Shell Shocked: The white badge of courage April 5, 2017 By Art Stevens , Island Reporter, Captiva Current, Sanibel-Captiva Islander I was leaving a Sanibel restaurant the other day with a white bandage on my face. As I passed a nearby table another gentleman had a similar bandage on his face. He saw […]
Shell Shocked: The white badge of courage
April 5, 2017
I was leaving a Sanibel restaurant the other day with a white bandage on my face. As I passed a nearby table another gentleman had a similar bandage on his face. He saw me and I saw him.
He said: “Basal or squamous?”
I said: “Basal. And you?”
He said: “Squamous. Mohs or excision?”
I said: “Mohs. And I assume that since it’s on your face you did Mohs as well?”
At that very moment, a couple was entering the restaurant. The male also had a white bandage on his face. He saw that the two of us also had white bandages on our faces and chuckled.
He said: “Harris?”
We almost said in unison: “Yes.”
He said: “I think everyone goes there. The good news is they’re so highly trained that they can spot a no-no on your face a mile away.”
I said: “The three of us are classic examples of Mohs surgery survival. You can tell by our white badges of courage.”
The three of us had some more chuckles and went our separate ways. But we weren’t chuckling initially when we went for our routine dermatological checkups and Doc Harris noticed the tiniest growth on the surface of our faces. At first, we thought we were still experiencing childhood pimples that came and went like the wind.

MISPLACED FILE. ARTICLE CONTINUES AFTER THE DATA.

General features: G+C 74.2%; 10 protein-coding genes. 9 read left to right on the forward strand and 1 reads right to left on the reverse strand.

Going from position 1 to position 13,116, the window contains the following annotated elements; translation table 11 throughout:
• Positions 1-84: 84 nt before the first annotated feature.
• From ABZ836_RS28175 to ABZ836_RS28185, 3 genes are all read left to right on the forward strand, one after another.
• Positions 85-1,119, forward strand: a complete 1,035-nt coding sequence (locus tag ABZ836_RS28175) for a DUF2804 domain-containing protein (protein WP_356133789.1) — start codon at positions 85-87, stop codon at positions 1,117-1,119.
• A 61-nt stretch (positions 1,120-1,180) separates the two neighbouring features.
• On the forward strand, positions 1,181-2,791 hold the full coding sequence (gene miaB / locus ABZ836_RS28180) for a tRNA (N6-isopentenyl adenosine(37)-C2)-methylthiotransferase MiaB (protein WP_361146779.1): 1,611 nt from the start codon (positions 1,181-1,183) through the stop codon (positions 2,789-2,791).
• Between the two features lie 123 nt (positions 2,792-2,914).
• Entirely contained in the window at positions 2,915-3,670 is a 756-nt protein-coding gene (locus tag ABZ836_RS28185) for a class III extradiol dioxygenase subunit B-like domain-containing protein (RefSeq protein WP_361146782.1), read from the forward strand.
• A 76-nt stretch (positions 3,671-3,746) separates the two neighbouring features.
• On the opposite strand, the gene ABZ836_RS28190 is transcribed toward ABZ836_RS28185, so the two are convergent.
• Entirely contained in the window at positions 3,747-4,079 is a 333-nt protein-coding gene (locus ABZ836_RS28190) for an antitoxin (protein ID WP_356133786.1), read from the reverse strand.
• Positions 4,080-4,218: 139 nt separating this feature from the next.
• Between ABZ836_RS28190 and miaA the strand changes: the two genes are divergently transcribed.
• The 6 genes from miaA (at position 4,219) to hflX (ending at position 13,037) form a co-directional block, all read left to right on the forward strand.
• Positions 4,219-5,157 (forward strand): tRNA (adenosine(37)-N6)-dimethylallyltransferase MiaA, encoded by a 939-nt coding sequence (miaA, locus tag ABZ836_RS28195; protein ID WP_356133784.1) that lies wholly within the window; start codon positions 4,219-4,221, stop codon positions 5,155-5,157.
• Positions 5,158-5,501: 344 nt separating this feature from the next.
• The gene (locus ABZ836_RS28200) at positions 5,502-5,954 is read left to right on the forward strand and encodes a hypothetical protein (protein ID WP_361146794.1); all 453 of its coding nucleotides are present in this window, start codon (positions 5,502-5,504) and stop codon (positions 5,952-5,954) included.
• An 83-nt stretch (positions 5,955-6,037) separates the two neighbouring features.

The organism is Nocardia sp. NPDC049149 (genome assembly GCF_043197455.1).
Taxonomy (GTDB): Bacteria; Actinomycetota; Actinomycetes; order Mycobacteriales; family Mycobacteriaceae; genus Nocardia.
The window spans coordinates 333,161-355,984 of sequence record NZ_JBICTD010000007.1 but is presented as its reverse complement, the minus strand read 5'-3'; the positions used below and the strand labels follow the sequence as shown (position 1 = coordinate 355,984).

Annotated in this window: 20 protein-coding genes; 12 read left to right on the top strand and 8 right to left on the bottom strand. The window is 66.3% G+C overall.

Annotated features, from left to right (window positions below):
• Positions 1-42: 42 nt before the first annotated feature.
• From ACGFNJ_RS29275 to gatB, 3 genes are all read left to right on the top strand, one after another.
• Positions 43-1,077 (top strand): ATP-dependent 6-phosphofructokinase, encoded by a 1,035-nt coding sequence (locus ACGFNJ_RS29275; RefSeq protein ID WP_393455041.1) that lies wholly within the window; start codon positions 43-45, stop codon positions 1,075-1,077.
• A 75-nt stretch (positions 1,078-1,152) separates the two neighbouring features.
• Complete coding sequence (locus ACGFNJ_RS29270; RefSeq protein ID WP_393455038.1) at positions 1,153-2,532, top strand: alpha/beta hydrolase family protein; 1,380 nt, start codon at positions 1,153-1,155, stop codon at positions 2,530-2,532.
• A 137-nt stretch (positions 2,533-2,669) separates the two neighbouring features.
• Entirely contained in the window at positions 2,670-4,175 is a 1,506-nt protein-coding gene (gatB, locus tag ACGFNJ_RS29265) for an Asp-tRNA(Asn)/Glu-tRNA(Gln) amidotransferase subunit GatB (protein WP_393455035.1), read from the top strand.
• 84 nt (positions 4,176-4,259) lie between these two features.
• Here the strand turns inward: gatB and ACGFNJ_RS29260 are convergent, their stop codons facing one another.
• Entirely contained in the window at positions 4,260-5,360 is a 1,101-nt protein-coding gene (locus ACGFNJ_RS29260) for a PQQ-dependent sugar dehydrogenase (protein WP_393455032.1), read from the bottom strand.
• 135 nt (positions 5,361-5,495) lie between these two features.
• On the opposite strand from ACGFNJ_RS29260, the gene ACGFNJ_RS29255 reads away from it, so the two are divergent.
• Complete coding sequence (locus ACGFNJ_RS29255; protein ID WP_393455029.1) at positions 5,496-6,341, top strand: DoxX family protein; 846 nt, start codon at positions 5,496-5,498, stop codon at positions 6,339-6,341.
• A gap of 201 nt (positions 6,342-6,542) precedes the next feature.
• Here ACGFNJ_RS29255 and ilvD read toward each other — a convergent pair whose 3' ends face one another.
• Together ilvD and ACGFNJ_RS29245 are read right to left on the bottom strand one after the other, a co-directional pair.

Our parents would wash our faces with soap and water to melt away those pimples. And indeed, they would go away, until the next one. Never in a million years did our parents grab us by the pimple and whisk us off to dermatologists. I don’t think my parents even knew what a dermatologist was.
But then came those days in the sun when I was in my 20s. It was vital to have a good sun tan. Girls would like the way you looked. A tan evoked success and self-confidence, not a bad thing in those days.
And a healthy tan could even lead to good jobs, promotions and pay raises. A tan meant high self-esteem. And then the years passed. The pimples still came. But they didn’t go away. Soap and water didn’t do the trick.
That’s when we really learned what a dermatologist does. You’re compelled to take all your clothes off and submit to his professional scrutiny. And you learn that your dermatologist knows more about your body than your wife or significant other.
He looks for things that you may not even know you have. But if it’s on your face and you don’t notice it rest assured that Doc Derma will. And that’s when you learn what Mohs surgery is. It’s a surgical technique that removes all the cancer cells under a facial blemish but minimizes scarring afterwards.
Mohs surgery is both invasive as well as cosmetic. The idea is to remove one thin layer of tissue at a time and biopsy it immediately. If the cancer cells are all removed with the very first layer of tissue you get bandaged up with the white badge of courage and can go home.
On the other hand, if the cancer cells are still there with the removal of a layer of tissue you need to hang around and have another layer removed. And another and another – until there’s an all clear.
It’s a little like Russian roulette. How many bullets of tissue can you dodge? When you’re done the famous white facial pressure bandage is applied to cover the wound. And you get to commiserate with other white badge of courage honorees as you come across them in restaurants or other public places.
And the conversation is like prison language. Instead of “what are you in for?” the question is “Basal or squamous?” “First layer or third?” “Too much sun in your twenties?” “Why wasn’t sun screen invented by then?”
And you go your merry way hoping that when you recover the scar is indeed unrecognizable. And you continue that nervous passage from bedroom to bathroom mirror to explore your face fully. You’re hoping that you won’t detect any more signs of potential skin cancer. But you know that if you do the white badge of courage awaits you.
-Art Stevens is a long-time columnist for The Islander. His tongue-in-cheek humor is always offered with a smile.